Long-time Lawton readers will know that he leaps about between the years with a sometimes bewildering agility. True to form, the climax of this book is played out in post war London and Paris. Méret’s rescue by the Russians has come at a price, and we find her tangled up in the spy ‘games’ which characterised much of the Cold War period. Lawton is much too clever a writer just to tell this one tale, however gripping it may be. Woven into the fabric is another thread which involves an interned Hungarian physicist, Dr. Karel Szabo, who ends up as a key figure in the American efforts to build and test the first atomic bomb.

One of the key figures from the spy ring of which Méret is a part is murdered in London, and it is then that Frec Troy becomes involved. For all his many qualities, Troy is an inveterate womaniser, but he is not a sexual beast, and the late scenes where he spends time with the fragile Méret, still beautiful but old before her time, are haunting in their compassion.

‘Troy had never heard her laugh. It was like that moment in Ninotchka when Garbo laughs on-screen for the first time. It is not merely that she laughs, but that she laughs so long and so loud.

As the laughter subsided she was grasping at words and not managing to get a sentence out.

“Oh, Troy ….oh, Troy..this is….this is a farce. Don’t you see? Viktor taught us the same part.”
“We’re two left-handed women trying to dance backward. Neither of us knows the man’s part.”

She reached up her sleeve for a handkerchief to dab her tears and found none. Troy gave her his, a huge square of Irish linen with an overfancy  ‘f’ in one corner.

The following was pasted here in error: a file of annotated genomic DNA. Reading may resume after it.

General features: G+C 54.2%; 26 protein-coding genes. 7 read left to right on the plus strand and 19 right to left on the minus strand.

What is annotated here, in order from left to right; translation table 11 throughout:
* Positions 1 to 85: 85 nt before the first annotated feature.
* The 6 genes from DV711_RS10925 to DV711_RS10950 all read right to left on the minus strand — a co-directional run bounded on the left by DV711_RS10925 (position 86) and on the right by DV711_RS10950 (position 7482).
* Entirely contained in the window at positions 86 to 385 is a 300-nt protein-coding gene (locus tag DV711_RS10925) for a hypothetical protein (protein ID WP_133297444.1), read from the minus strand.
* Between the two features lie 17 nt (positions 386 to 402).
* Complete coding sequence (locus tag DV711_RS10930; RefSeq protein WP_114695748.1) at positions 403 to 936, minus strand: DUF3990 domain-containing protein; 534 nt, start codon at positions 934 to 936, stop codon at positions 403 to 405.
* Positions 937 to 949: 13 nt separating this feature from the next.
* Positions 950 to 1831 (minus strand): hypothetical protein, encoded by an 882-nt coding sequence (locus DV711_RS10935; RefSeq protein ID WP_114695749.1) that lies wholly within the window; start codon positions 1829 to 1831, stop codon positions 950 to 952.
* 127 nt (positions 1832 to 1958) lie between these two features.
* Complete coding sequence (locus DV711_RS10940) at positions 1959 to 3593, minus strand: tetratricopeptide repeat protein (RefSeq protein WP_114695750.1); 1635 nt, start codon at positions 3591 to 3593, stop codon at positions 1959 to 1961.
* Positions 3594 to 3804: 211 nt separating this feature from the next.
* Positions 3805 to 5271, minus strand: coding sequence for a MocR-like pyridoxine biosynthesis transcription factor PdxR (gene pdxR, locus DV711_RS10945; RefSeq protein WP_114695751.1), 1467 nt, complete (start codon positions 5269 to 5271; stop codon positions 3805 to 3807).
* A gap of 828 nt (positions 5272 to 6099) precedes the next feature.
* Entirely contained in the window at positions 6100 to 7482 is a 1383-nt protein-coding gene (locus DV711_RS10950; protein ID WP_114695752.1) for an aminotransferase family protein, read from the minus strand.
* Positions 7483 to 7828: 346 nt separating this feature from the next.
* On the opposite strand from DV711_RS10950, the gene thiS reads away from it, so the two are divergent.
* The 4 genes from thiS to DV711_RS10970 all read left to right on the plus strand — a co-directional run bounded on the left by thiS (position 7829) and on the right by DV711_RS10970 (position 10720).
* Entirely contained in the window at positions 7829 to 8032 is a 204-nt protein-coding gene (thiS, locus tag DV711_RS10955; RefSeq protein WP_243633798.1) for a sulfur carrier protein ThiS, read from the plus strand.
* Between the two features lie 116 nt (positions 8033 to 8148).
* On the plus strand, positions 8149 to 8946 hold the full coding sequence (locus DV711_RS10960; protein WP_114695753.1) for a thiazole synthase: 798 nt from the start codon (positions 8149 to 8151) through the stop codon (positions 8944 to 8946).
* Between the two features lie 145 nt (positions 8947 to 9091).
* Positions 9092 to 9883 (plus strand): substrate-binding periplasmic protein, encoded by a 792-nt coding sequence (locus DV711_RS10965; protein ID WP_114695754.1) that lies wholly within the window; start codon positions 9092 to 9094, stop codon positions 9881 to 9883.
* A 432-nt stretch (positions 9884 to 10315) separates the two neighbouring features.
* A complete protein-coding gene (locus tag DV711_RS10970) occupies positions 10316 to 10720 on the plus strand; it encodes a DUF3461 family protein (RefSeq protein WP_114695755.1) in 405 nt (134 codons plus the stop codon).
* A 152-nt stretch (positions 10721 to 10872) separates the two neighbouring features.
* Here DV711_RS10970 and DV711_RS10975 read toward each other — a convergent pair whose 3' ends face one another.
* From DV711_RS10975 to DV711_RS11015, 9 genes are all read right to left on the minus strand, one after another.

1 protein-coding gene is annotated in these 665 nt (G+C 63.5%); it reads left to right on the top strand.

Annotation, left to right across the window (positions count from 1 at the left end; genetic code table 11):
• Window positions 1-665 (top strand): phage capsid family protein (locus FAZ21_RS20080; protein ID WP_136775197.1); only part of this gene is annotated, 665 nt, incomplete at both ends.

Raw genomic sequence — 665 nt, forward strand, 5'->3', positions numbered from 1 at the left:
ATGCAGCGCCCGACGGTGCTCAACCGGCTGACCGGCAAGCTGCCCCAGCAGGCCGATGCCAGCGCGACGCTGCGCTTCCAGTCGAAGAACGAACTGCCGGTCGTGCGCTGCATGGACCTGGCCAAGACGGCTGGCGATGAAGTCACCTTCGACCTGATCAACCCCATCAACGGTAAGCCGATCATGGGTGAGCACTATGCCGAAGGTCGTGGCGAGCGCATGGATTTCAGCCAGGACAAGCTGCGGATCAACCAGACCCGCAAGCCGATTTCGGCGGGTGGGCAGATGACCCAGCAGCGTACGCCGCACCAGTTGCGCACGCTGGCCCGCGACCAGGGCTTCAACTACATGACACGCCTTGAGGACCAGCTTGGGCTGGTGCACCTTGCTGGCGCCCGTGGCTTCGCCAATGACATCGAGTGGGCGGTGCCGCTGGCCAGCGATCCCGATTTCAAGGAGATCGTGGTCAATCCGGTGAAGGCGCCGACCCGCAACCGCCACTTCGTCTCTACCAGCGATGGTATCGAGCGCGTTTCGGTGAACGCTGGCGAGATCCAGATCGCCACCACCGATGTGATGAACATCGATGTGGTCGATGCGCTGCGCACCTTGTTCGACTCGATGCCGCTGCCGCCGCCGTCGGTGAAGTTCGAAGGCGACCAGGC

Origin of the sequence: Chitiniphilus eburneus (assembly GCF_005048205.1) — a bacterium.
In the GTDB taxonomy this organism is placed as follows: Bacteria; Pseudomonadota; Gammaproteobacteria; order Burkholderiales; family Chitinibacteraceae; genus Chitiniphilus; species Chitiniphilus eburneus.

Being drunk did not make her loquacious. In that, she was like Troy. At two in the morning Voytek was deeply asleep in front of the fire. Troy picked her up, astonished at how little she weighed, carried her upstairs and slid her into the spare bed. She did not wake. He went to his own bed.’

A Lily of the Field is far from being a dry history novel where the factual details are more important than the plot and the dialogue. It is tense, funny, occasionally very violent, and written with a style and fluency which leaves lesser authors struggling in Lawton’s wake. A final little gem, which I only noticed recently. If you look closely at the cover, you can see Méret Voytek, in her red coat, moving away from us. With her cello slung over her shoulder, she walks into history.

A Lily of the Field is available in all formats, and John Lawton has his own Amazon page
and website.